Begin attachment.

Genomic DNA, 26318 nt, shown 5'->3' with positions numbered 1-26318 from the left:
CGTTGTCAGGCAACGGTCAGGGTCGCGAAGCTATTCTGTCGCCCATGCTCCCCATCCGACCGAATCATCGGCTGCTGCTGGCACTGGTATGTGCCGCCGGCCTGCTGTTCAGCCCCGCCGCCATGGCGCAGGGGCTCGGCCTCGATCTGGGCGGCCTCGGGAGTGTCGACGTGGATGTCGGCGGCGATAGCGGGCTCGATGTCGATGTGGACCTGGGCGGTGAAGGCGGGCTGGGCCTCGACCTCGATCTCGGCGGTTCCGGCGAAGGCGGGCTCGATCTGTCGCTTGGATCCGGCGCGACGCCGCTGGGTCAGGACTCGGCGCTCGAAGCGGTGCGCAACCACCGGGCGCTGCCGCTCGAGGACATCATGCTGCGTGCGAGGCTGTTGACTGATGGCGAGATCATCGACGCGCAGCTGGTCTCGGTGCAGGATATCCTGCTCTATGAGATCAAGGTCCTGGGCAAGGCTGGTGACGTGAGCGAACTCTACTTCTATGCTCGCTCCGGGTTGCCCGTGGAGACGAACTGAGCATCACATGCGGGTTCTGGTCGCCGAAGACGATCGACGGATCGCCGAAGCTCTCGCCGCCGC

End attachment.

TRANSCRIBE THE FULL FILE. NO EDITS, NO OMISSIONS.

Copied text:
Genomic DNA, 26318 nt, shown 5'->3' with positions numbered 1-26318 from the left:
CGTTGTCAGGCAACGGTCAGGGTCGCGAAGCTATTCTGTCGCCCATGCTCCCCATCCGACCGAATCATCGGCTGCTGCTGGCACTGGTATGTGCCGCCGGCCTGCTGTTCAGCCCCGCCGCCATGGCGCAGGGGCTCGGCCTCGATCTGGGCGGCCTCGGGAGTGTCGACGTGGATGTCGGCGGCGATAGCGGGCTCGATGTCGATGTGGACCTGGGCGGTGAAGGCGGGCTGGGCCTCGACCTCGATCTCGGCGGTTCCGGCGAAGGCGGGCTCGATCTGTCGCTTGGATCCGGCGCGACGCCGCTGGGTCAGGACTCGGCGCTCGAAGCGGTGCGCAACCACCGGGCGCTGCCGCTCGAGGACATCATGCTGCGTGCGAGGCTGTTGACTGATGGCGAGATCATCGACGCGCAGCTGGTCTCGGTGCAGGATATCCTGCTCTATGAGATCAAGGTCCTGGGCAAGGCTGGTGACGTGAGCGAACTCTACTTCTATGCTCGCTCCGGGTTGCCCGTGGAGACGAACTGAGCATCACATGCGGGTTCTGGTCGCCGAAGACGATCGACGGATCGCCGAAGCTCTCGCCGCCGC